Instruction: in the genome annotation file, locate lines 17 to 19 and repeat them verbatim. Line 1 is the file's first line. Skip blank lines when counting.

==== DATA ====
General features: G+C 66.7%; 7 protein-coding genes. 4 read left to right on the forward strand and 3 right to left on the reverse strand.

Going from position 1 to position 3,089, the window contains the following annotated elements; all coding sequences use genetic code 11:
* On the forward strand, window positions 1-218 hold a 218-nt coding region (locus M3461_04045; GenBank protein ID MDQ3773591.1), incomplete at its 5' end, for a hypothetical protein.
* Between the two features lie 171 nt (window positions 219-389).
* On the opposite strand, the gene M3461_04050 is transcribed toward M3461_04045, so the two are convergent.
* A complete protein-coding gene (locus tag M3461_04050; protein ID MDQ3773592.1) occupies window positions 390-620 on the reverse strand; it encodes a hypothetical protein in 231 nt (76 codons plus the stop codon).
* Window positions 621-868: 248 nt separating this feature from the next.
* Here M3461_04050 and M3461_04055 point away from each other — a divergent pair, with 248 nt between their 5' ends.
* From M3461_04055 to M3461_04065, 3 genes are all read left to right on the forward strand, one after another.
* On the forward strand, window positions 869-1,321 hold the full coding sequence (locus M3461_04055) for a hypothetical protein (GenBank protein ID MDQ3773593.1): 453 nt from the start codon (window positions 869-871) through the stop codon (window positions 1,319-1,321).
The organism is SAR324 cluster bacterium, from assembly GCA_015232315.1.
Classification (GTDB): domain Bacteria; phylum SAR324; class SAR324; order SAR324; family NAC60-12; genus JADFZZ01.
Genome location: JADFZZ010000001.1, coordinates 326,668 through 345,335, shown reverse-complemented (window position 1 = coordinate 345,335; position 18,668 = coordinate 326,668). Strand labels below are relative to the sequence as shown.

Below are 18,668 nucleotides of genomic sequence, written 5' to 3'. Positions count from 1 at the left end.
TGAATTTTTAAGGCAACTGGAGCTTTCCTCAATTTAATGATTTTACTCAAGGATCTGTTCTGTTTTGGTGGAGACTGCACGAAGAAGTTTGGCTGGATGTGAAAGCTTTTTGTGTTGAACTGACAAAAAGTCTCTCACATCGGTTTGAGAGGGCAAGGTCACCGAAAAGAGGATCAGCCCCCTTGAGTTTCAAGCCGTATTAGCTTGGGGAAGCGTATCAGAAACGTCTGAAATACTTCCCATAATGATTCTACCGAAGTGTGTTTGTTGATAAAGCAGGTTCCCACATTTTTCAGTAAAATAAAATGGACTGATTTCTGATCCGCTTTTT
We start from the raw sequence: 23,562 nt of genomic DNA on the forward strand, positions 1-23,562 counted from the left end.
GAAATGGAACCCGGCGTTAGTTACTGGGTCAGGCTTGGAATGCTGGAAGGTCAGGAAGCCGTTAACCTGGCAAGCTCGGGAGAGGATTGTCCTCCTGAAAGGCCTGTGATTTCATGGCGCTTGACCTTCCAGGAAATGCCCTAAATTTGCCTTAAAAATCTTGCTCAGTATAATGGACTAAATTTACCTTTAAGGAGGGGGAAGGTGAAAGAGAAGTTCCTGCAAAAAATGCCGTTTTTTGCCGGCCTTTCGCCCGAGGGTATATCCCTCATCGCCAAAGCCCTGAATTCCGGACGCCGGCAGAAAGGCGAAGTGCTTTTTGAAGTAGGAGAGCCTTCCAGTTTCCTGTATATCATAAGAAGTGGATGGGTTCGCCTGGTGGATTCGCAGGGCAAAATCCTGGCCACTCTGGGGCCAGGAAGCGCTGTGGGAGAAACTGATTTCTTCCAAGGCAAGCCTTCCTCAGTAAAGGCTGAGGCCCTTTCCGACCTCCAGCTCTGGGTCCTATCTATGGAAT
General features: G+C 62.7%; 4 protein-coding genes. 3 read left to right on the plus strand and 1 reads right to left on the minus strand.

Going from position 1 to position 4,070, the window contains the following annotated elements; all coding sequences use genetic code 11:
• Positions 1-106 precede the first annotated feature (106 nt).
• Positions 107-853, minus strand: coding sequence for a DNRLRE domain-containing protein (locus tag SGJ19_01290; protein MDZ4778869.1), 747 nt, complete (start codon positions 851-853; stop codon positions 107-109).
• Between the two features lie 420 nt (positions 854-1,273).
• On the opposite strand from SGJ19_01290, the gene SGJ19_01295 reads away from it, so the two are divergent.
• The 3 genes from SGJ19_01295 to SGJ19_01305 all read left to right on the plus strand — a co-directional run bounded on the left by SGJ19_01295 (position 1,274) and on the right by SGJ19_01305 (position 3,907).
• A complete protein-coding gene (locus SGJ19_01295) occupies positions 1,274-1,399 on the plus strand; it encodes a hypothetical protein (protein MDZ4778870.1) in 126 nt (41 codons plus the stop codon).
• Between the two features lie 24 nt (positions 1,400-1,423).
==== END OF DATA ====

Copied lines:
GAAATGGAACCCGGCGTTAGTTACTGGGTCAGGCTTGGAATGCTGGAAGGTCAGGAAGCCGTTAACCTGGCAAGCTCGGGAGAGGATTGTCCTCCTGAAAGGCCTGTGATTTCATGGCGCTTGACCTTCCAGGAAATGCCCTAAATTTGCCTTAAAAATCTTGCTCAGTATAATGGACTAAATTTACCTTTAAGGAGGGGGAAGGTGAAAGAGAAGTTCCTGCAAAAAATGCCGTTTTTTGCCGGCCTTTCGCCCGAGGGTATATCCCTCATCGCCAAAGCCCTGAATTCCGGACGCCGGCAGAAAGGCGAAGTGCTTTTTGAAGTAGGAGAGCCTTCCAGTTTCCTGTATATCATAAGAAGTGGATGGGTTCGCCTGGTGGATTCGCAGGGCAAAATCCTGGCCACTCTGGGGCCAGGAAGCGCTGTGGGAGAAACTGATTTCTTCCAAGGCAAGCCTTCCTCAGTAAAGGCTGAGGCCCTTTCCGACCTCCAGCTCTGGGTCCTATCTATGGAAT
General features: G+C 62.7%; 4 protein-coding genes. 3 read left to right on the plus strand and 1 reads right to left on the minus strand.

Going from position 1 to position 4,070, the window contains the following annotated elements; all coding sequences use genetic code 11: